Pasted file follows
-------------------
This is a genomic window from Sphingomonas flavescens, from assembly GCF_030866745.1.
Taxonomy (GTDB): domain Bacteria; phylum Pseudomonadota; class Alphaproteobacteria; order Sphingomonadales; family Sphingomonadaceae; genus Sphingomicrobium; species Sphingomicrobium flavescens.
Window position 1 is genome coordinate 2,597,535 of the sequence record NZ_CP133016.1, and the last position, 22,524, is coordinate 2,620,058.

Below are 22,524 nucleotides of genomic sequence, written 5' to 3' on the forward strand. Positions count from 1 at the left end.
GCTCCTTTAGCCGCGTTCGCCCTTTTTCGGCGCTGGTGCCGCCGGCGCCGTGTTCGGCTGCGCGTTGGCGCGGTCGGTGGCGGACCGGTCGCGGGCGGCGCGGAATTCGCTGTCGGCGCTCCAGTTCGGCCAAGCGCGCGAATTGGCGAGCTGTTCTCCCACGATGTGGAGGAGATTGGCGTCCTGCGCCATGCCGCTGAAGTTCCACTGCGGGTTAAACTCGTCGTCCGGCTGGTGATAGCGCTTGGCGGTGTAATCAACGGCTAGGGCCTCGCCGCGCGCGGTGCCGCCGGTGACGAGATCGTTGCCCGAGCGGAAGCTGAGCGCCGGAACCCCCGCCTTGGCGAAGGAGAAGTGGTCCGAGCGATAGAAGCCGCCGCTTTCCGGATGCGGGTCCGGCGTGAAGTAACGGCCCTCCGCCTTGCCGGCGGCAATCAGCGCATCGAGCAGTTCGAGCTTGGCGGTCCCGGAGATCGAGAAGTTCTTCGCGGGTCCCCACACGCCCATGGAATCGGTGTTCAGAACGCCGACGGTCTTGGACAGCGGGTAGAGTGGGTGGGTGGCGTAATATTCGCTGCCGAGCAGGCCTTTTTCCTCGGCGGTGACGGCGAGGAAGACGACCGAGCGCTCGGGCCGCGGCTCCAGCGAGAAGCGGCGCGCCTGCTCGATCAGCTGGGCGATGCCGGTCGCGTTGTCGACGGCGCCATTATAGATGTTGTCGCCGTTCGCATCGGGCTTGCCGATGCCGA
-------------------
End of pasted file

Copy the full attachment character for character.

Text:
This is a genomic window from Sphingomonas flavescens, from assembly GCF_030866745.1.
Taxonomy (GTDB): domain Bacteria; phylum Pseudomonadota; class Alphaproteobacteria; order Sphingomonadales; family Sphingomonadaceae; genus Sphingomicrobium; species Sphingomicrobium flavescens.
Window position 1 is genome coordinate 2,597,535 of the sequence record NZ_CP133016.1, and the last position, 22,524, is coordinate 2,620,058.

Below are 22,524 nucleotides of genomic sequence, written 5' to 3' on the forward strand. Positions count from 1 at the left end.
GCTCCTTTAGCCGCGTTCGCCCTTTTTCGGCGCTGGTGCCGCCGGCGCCGTGTTCGGCTGCGCGTTGGCGCGGTCGGTGGCGGACCGGTCGCGGGCGGCGCGGAATTCGCTGTCGGCGCTCCAGTTCGGCCAAGCGCGCGAATTGGCGAGCTGTTCTCCCACGATGTGGAGGAGATTGGCGTCCTGCGCCATGCCGCTGAAGTTCCACTGCGGGTTAAACTCGTCGTCCGGCTGGTGATAGCGCTTGGCGGTGTAATCAACGGCTAGGGCCTCGCCGCGCGCGGTGCCGCCGGTGACGAGATCGTTGCCCGAGCGGAAGCTGAGCGCCGGAACCCCCGCCTTGGCGAAGGAGAAGTGGTCCGAGCGATAGAAGCCGCCGCTTTCCGGATGCGGGTCCGGCGTGAAGTAACGGCCCTCCGCCTTGCCGGCGGCAATCAGCGCATCGAGCAGTTCGAGCTTGGCGGTCCCGGAGATCGAGAAGTTCTTCGCGGGTCCCCACACGCCCATGGAATCGGTGTTCAGAACGCCGACGGTCTTGGACAGCGGGTAGAGTGGGTGGGTGGCGTAATATTCGCTGCCGAGCAGGCCTTTTTCCTCGGCGGTGACGGCGAGGAAGACGACCGAGCGCTCGGGCCGCGGCTCCAGCGAGAAGCGGCGCGCCTGCTCGATCAGCTGGGCGATGCCGGTCGCGTTGTCGACGGCGCCATTATAGATGTTGTCGCCGTTCGCATCGGGCTTGCCGATGCCGA